Universal Transferrable Tickets from Pre-training

(NeurIPS'20) The Lottery Tickets Hypothesis for Pre-trained BERT Networks

Bert Transfer

Intro: In natural language processing (NLP), enormous pre-trained models like BERT have become the standard starting point for training on a range of downstream tasks, and similar trends are emerging in other areas of deep learning. In parallel, work on the lottery ticket hypothesis has shown that models for NLP and computer vision contain smaller matching subnetworks capable of training in isolation to full accuracy and transferring to other tasks. In this work, we combine these observations to assess whether such trainable, transferrable subnetworks exist in pre-trained BERT models. For a range of downstream tasks, we indeed find matching subnetworks at 40% to 90% sparsity. We find these subnetworks at (pre-trained) initialization, a deviation from prior NLP research where they emerge only after some amount of training. Subnetworks found on the masked language modeling task (the same task used to pre-train the model) transfer universally; those found on other tasks transfer in a limited fashion if at all. As large-scale pre-training becomes an increasingly central paradigm in deep learning, our results demonstrate that the main lottery ticket observations remain relevant in this context.

(CVPR'21) The Lottery Tickets Hypothesis for Supervised and Self-supervised Pre-training in Computer Vision Models

Transfer Learning

Overview of our work paradigm: from pre-trained CV models (both supervised and self-supervised), we study the existence of matching subnetworks that are transferable to many downstream tasks, with little performance degradation compared to using full pre-trained weights. We find task-agnostic, universally transferable subnetworks at pre-trained initialization, for classification, detection, and segmentation tasks.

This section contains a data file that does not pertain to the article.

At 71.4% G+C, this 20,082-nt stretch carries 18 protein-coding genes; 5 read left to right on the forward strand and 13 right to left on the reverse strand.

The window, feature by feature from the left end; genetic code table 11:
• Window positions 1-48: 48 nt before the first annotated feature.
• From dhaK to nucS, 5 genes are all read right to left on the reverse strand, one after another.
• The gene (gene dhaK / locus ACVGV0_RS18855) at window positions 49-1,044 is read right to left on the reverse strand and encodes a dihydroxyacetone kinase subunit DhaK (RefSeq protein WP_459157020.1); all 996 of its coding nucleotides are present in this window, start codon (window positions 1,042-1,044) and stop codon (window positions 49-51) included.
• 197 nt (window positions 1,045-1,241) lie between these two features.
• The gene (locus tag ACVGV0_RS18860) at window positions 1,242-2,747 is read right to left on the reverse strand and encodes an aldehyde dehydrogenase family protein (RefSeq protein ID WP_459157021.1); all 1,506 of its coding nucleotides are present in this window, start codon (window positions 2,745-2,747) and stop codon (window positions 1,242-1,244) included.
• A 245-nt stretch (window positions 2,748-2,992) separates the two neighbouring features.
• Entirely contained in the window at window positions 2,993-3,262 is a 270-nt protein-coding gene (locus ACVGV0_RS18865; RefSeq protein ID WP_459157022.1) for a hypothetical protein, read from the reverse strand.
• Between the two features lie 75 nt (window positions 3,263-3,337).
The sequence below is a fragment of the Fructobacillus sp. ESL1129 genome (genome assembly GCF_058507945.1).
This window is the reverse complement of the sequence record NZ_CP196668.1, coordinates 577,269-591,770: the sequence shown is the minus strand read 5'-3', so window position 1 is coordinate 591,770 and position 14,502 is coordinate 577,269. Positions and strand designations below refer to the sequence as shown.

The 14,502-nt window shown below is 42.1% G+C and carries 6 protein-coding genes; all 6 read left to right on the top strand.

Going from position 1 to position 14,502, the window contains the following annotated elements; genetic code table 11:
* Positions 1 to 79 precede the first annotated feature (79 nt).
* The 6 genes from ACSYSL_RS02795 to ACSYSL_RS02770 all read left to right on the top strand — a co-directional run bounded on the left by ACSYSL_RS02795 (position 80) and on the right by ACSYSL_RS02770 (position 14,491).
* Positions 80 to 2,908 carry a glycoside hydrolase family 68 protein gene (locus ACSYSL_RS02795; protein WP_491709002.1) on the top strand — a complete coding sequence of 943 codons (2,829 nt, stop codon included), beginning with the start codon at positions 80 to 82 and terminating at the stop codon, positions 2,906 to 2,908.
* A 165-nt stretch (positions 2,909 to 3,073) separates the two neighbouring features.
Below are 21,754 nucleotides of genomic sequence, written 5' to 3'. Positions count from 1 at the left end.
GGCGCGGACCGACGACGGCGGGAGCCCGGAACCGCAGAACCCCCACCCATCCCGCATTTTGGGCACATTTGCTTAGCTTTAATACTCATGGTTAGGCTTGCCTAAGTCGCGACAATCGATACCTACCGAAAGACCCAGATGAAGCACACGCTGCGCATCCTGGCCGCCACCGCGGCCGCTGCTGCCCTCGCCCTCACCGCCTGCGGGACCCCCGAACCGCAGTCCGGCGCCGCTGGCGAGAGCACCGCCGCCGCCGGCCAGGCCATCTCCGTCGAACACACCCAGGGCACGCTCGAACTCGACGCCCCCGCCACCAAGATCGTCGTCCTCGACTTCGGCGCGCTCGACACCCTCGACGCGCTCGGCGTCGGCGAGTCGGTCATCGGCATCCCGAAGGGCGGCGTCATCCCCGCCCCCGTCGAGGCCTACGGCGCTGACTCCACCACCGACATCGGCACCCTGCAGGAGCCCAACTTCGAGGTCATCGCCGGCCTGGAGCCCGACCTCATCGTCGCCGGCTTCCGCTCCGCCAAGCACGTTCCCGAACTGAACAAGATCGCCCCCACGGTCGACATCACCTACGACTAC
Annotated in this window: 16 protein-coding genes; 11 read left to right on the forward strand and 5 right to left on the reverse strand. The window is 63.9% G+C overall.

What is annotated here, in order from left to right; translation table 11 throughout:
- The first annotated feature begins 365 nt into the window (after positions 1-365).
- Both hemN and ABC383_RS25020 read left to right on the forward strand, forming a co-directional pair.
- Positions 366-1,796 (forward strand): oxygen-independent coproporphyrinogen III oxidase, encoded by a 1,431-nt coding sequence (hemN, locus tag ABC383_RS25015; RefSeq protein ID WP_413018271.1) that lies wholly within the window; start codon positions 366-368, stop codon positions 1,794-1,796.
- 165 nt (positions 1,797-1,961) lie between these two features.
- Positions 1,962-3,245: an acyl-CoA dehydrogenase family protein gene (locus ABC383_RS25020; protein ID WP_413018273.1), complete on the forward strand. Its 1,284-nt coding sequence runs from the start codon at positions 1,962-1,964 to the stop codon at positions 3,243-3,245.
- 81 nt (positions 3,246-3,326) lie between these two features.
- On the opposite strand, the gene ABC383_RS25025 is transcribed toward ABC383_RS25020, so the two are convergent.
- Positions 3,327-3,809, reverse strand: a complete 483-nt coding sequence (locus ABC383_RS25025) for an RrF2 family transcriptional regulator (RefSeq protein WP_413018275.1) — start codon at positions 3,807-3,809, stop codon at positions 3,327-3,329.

Abstract: The computer vision world has been re-gaining enthusiasm in various pre-trained models, including both classical ImageNet supervised pre-training and recently emerged self-supervised pre-training such as simCLR and MoCo. Pre-trained weights often boost a wide range of downstream tasks including classification, detection, and segmentation. Latest studies suggest that the pre-training benefits from gigantic model capacity. We are hereby curious and ask: after pre-training, does a pre-trained model indeed have to stay large for its universal downstream transferability? In this paper, we examine the supervised and self-supervised pre-trained models through the lens of lottery ticket hypothesis (LTH). LTH identifies highly sparse matching subnetworks that can be trained in isolation from (nearly) scratch, to reach the full models' performance. We extend the scope of LTH to questioning whether matching subnetworks still exist in the pre-training models, that enjoy the same downstream transfer performance. Our extensive experiments convey an overall positive message: from all pre-trained weights obtained by ImageNet classification, simCLR and MoCo, we are consistently able to locate such matching subnetworks at 59.04% to 96.48% sparsity that transfer universally to multiple downstream tasks, whose performance see no degradation compared to using full pre-trained weights. Further analyses reveal that subnetworks found from different pre-training tend to yield diverse mask structures and perturbation sensitivities. We conclude that the core LTH observations remain generally relevant in the pre-training paradigm of computer vision, but more delicate discussions are needed in some cases.

Main Results of Universal Pre-training Tickets



     title={The Lottery Tickets Hypothesis for Supervised and Self-supervised Pre-training in Computer Vision Models},
     author={Chen, Tianlong and Frankle, Jonathan and Chang, Shiyu and Liu, Sijia and Zhang, Yang and Carbin, Michael and Wang, Zhangyang},
     journal={arXiv preprint arXiv:2012.06908},

     author = {Chen, Tianlong and Frankle, Jonathan and Chang, Shiyu and Liu, Sijia and Zhang, Yang and Wang, Zhangyang and Carbin, Michael},
     booktitle = {Advances in Neural Information Processing Systems},
     editor = {H. Larochelle and M. Ranzato and R. Hadsell and M. F. Balcan and H. Lin},
     pages = {15834--15846}, publisher = {Curran Associates, Inc.},
     title = {The Lottery Ticket Hypothesis for Pre-trained BERT Networks},
     url = {https://proceedings.neurips.cc/paper/2020/file/b6af2c9703f203a2794be03d443af2e3-Paper.pdf},
     volume = {33},
     year = {2020}